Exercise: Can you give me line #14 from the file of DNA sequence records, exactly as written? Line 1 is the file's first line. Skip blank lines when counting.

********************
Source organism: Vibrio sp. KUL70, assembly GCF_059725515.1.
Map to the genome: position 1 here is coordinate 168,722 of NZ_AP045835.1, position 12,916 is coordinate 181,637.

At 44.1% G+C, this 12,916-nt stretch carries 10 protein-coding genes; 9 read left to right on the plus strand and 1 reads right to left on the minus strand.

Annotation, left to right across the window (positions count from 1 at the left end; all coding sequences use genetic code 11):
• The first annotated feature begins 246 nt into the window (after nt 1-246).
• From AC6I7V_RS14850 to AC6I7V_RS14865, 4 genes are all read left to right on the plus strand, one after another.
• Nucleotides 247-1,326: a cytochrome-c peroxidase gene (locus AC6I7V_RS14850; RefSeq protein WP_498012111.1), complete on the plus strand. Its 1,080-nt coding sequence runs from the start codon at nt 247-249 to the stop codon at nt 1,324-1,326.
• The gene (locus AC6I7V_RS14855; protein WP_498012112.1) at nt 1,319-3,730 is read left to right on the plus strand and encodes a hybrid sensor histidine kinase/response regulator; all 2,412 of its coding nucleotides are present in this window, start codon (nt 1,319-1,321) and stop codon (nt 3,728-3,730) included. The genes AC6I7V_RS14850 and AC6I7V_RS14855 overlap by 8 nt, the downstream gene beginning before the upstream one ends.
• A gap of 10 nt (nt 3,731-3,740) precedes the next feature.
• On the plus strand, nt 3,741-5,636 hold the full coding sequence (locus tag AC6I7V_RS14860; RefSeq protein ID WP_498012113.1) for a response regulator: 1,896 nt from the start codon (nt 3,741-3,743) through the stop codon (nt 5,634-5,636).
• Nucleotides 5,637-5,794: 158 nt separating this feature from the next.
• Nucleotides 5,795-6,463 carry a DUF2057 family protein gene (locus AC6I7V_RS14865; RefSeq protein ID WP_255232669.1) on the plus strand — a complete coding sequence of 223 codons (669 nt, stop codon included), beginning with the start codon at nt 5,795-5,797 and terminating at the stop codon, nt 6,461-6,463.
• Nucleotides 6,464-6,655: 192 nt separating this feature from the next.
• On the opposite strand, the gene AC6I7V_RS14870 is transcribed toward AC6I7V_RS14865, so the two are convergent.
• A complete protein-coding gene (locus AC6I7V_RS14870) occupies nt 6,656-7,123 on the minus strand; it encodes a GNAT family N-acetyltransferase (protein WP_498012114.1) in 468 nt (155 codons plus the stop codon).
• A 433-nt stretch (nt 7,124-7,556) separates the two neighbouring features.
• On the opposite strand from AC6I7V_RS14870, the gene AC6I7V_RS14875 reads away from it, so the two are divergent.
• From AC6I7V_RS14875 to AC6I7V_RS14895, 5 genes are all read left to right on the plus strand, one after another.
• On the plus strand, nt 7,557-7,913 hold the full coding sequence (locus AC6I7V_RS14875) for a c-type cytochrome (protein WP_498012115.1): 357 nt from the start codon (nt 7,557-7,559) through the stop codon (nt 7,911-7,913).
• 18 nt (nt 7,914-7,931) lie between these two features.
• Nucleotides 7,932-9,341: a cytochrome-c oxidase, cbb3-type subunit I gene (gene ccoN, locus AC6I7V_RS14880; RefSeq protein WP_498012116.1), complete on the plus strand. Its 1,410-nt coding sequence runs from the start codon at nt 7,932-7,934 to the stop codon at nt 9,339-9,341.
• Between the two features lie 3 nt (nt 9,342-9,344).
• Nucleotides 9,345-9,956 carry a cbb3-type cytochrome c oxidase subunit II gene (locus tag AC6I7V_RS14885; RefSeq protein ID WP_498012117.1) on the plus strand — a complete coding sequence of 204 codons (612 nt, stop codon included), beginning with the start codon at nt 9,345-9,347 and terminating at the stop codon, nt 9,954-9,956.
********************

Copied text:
• On the opposite strand, the gene AC6I7V_RS14870 is transcribed toward AC6I7V_RS14865, so the two are convergent.